Just after more than 100 South African and Italian commerce and policy leaders met in Cape Town at the South Africa-Italy Summit, Italian company Ferrero Group, which produces well-known brands Nutella, Kinder and Tic Tacs, is quietly consolidating its operations in the country.
Ferrero Group’s special advisor Zola Skweyiya says Africa’s first ever hazelnut factory has the potential to create large-scale jobs and boost local exports. Currently, the luxury confectionary group employs about 500 people at its Gauteng operations.
The family-owned company, whose turnover exceeded €7.2-billion in the 2010-11 financial year, opened its 9000m² production facility in Walkerville, Gauteng, in June 2009.
“In KwaZulu-Natal,” Skweyiya says, “the plant will be bigger but the [hazelnut] trees are still growing.
“If it is found that they are thriving in that area, they will plant more hazelnuts and we will be able to use those hazelnuts to export them to other parts of Africa,” he said. Skweyiya was speaking at the South Africa-Italy economic summit organised by The European House-Ambrosetti, an international policy and commerce think tank. Skweyiya said construction on the plant in KwaZulu-Natal commenced about five years ago.
“There are no hazelnuts in Africa. It is the first time they are being planted on the African continent. So it creates a new adventure for production in Southern Africa and it creates more [local jobs].”
In 2013, Tommaso Degregorio, who manages Ferrero trials in SA spoke to local agriculture magazine Farmer’s Weekly, saying “We think there are good reasons to invest in hazelnuts. It’s an attractive long-term investment, it’s something different, and it requires a reduced amount of work compared to crops like cherries. Nuts can also be stored for a long period and can be transported without any problem.”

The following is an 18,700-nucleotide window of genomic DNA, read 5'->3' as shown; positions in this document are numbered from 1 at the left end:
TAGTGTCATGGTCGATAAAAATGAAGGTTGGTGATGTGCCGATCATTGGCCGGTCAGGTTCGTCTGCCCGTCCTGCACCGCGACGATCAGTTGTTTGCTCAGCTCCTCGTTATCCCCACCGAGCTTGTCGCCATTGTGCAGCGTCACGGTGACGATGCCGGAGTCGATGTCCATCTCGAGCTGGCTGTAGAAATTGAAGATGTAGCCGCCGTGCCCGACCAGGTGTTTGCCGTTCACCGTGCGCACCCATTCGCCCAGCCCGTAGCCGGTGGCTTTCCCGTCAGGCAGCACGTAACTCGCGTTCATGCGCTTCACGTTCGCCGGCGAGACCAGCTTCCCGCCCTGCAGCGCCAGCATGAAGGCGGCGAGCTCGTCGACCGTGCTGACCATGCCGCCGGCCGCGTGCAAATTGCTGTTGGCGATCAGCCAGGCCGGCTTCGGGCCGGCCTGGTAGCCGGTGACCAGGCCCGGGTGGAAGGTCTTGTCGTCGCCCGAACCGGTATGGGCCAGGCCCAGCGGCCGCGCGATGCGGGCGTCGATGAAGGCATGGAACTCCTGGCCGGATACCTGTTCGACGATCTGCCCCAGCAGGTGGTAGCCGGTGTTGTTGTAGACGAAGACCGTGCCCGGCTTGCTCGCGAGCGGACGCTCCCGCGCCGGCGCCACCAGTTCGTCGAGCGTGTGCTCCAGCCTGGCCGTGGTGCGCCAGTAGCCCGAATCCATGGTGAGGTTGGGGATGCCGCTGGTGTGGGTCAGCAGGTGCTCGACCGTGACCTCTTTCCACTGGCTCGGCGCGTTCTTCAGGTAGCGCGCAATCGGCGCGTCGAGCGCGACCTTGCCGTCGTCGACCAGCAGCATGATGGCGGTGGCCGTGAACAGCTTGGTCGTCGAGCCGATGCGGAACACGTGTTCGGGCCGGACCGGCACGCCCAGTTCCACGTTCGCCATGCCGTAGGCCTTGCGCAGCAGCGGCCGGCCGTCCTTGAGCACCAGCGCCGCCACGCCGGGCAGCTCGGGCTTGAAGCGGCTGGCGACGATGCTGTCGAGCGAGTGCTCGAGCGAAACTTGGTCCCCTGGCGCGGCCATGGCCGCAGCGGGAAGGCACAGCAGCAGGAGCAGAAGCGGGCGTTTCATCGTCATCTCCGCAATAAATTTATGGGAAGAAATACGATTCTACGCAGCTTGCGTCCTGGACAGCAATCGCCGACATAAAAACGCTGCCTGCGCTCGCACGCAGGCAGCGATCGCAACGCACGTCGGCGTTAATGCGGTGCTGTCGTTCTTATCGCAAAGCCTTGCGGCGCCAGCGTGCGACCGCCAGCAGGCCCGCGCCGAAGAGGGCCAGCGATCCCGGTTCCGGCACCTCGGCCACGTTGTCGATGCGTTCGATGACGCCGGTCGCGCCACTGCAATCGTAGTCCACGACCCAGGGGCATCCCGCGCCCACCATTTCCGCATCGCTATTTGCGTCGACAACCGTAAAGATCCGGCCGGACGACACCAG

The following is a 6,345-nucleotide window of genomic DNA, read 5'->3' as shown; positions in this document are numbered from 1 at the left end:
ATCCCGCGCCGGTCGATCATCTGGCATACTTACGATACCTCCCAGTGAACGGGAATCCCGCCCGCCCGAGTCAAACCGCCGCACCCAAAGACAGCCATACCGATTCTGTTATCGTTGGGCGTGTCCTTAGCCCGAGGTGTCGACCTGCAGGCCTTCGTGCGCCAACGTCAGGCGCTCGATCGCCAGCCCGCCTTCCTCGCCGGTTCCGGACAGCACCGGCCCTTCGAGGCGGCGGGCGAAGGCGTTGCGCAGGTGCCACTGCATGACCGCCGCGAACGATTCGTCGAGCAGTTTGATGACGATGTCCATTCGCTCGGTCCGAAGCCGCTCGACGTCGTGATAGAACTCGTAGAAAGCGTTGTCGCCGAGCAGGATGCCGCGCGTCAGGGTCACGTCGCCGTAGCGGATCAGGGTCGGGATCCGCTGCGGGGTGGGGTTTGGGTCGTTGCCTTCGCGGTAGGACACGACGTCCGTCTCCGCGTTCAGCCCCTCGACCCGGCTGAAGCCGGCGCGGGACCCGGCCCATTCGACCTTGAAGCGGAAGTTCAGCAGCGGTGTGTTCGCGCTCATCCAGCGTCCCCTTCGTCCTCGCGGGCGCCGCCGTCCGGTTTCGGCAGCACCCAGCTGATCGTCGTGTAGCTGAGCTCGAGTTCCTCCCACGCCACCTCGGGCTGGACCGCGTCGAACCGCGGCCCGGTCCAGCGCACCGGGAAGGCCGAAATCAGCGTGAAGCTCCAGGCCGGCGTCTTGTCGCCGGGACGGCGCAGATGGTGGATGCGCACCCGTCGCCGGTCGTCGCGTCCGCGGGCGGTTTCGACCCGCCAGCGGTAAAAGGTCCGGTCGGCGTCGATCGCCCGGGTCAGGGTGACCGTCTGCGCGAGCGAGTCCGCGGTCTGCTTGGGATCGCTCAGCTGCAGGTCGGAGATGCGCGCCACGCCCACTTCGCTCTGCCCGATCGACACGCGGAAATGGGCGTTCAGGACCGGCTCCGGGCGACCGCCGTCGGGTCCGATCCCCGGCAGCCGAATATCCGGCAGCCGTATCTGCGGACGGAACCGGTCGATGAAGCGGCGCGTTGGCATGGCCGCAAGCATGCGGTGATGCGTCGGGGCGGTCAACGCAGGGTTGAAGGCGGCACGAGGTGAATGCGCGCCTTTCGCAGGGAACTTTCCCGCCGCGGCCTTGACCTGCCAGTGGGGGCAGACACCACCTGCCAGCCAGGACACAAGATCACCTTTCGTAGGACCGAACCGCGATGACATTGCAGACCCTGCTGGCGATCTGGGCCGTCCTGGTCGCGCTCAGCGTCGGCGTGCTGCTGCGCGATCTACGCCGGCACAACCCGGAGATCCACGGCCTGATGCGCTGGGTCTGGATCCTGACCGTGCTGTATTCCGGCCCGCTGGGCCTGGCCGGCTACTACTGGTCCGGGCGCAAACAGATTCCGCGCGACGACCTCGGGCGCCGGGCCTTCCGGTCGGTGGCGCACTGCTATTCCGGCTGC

South Africa competes against other southern hemisphere countries such as Chile, Argentina, New Zealand and Australia to produce hazelnuts. Climatic conditions in Chile especially are similar to those in South Africa. The company’s Chile operations have been operating for 20 years; “Chile is now a strong and modern hazelnut market. That is what we would like to replicate in SA,” said Degregorio.
Writing in the International TradeProbe, economist Asanda Languza said South Africa has huge potential for hazelnut production. “The production of hazelnuts has an added advantage because it has counter seasonality from the northern hemisphere, which produces in September. South Africa could sell hazels between March and April.”
Trade between Italy and South Africa
Bilateral trade between South Africa and Italy was worth around €3.5-billion (R51.5- billion) in 2013. The South Africa-Italy Summit, organised with the help of the Italian and South African embassies, EXPO 2015 and the Black Business Council, under the theme Building Communities of Leaders for Growing their Enterprises, aimed to further bolster bilateral business and economic ties between the two countries.
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